How gaming made me: Love firearms
Ahh, guns. One of the most important ingredients in today’s FPS and boy, do I love the genre. Who doesn’t love the power and the freedom to wield a virtual firearm, while dispatching that Nazi Alien Terrorist and saving the world while you’re at it? And with all this shooting going around, I became naturally curious about the guns that I use in-game. I’d like to share my story about my love affair with guns. I must admit that Counter-Strike was my gateway drug to my love affair with firearms. At first I never bothered to learn the proper names of the guns and just kept calling my favorite weapon 4-3, which soon after I found out it was called the M4 Carbine. After playing a lot and getting owned most of the time, I decided to do some research on the real world counter-parts. I wanted to know why some weapons dealt more damage than the others, why some had higher recoil and some didn’t kick as hard, and why are there so much freaking pointy things that go bang. You could say curiosity got the best of me and I wanted answers to all these questions. From then on, I knew that the M4 carbine was a shorter variant of the M16 rifle, why the M1 Garand made a pinging sound after the last round, why the 1911 superior in terms of stopping power and operability versus the M9 Berreta. I have become a proud Gun nut and began scrutinizing firearms in games.
It was like the blindfold was lifted from my eyes and I now saw firearms in video games in a different light. They didn’t seem as generic as how I once perceived them to be. Each weapon had its own characteristics, its own charm and its own personality. I now understood why some weapons were meant for certain situations--why a SMG (sub-machine gun) is better for CQB (Close Quarters Battle) situations as compared to an assault rifle. Obviously, apart from game balance, the rate of fire and the caliber of both weapons play a big role with their effectivity in CQB. Since the H&K MP5 fires the 9MM Parabellum round, the recoil of the weapon won’t be as harsh compared to the M4, which fires a larger caliber. With less recoil and the MP5’s compact design, an operator can keep up a sustained rate of fire while being accurate in small to medium distances--perfect for the CQB environment. Still don’t get the point?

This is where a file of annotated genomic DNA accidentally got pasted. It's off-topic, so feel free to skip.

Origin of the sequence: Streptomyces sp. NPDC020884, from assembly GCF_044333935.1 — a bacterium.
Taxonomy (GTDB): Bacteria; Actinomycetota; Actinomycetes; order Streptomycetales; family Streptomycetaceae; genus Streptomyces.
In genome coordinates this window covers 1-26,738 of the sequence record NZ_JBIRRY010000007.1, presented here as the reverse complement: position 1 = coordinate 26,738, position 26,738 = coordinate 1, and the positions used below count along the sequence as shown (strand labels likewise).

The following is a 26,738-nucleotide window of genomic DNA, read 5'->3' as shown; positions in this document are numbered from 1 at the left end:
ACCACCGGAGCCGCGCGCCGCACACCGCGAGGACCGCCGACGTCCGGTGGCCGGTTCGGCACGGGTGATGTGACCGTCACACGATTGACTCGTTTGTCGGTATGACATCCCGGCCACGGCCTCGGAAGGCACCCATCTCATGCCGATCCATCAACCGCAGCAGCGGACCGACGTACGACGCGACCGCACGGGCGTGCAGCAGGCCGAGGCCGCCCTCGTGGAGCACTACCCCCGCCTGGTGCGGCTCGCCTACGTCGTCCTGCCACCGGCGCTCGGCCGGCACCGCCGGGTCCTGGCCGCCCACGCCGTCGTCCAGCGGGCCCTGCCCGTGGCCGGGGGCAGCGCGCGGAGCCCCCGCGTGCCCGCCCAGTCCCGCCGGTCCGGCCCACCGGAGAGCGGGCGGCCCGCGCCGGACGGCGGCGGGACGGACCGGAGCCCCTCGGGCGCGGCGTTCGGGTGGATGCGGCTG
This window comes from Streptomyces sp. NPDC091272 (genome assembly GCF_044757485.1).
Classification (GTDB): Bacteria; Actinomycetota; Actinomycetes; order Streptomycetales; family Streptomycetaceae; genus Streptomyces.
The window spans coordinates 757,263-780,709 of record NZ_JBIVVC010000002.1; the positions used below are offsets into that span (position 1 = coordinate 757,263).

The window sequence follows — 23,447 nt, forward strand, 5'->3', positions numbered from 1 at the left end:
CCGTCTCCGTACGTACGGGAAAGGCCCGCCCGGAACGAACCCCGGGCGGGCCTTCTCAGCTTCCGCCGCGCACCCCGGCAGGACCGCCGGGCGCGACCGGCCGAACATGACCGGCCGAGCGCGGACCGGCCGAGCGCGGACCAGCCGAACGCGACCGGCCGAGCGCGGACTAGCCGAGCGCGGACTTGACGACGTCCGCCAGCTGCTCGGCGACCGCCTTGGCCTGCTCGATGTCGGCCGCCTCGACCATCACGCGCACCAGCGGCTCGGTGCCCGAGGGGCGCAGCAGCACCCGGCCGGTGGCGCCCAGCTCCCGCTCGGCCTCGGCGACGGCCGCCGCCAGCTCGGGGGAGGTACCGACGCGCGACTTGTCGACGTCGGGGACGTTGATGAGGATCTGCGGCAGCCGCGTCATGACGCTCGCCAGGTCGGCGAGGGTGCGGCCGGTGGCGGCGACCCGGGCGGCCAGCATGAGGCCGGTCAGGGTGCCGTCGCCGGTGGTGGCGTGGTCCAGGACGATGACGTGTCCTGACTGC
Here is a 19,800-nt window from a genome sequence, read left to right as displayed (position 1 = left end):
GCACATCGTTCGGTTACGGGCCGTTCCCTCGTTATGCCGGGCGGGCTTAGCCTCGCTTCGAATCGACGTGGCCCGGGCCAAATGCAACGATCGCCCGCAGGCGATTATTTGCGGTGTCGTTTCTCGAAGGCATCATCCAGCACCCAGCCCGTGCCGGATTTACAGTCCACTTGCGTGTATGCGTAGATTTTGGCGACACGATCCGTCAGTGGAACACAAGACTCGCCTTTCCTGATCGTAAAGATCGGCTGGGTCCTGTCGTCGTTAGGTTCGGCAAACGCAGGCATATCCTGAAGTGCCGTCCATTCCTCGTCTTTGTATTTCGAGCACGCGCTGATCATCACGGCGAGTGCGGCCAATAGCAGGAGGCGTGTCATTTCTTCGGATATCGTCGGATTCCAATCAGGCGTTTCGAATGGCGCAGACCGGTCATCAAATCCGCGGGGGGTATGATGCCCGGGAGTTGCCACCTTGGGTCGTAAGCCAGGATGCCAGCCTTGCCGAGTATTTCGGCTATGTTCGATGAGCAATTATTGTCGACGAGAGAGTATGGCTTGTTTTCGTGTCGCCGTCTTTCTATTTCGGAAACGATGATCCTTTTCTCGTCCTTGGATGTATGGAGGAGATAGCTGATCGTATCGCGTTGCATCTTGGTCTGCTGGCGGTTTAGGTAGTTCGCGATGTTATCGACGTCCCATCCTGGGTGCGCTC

Firearms in video games have really come a long way as developers continue to strive to strike a balance between realism and fun. Iron sights, fire mode selection, weapon attachments and recoil are now staple to any modern shooter today. Developers like DICE, Bohemia Interactive and Tripwire have a more clear understanding--and I’d like to go as far as respect--for firearms, and it is evident in the games they make today.These developers, clearly understand how firearms work, and making it the gunplay feel right is an important aspect to their game design. Tripwire goes as far as to shoot all the weapons found in-game, and they were able to translate them well with Red Orchestra 2. DICE has military consultants working close with them. Heck, Bohemia makes simulations for the American, British, Candian and Australian army and they use it as a legitimate virtual training system. In terms of authenticity, I would safely put my bet with these guys. I myself am personally excited on the further development of shooters in the coming years, especially now with the core audience being more complex and competent thanks to the wealth of information provided by the Internet. And hopefully other developers will take the lead of a particular shooter that has been the rave of the community lately.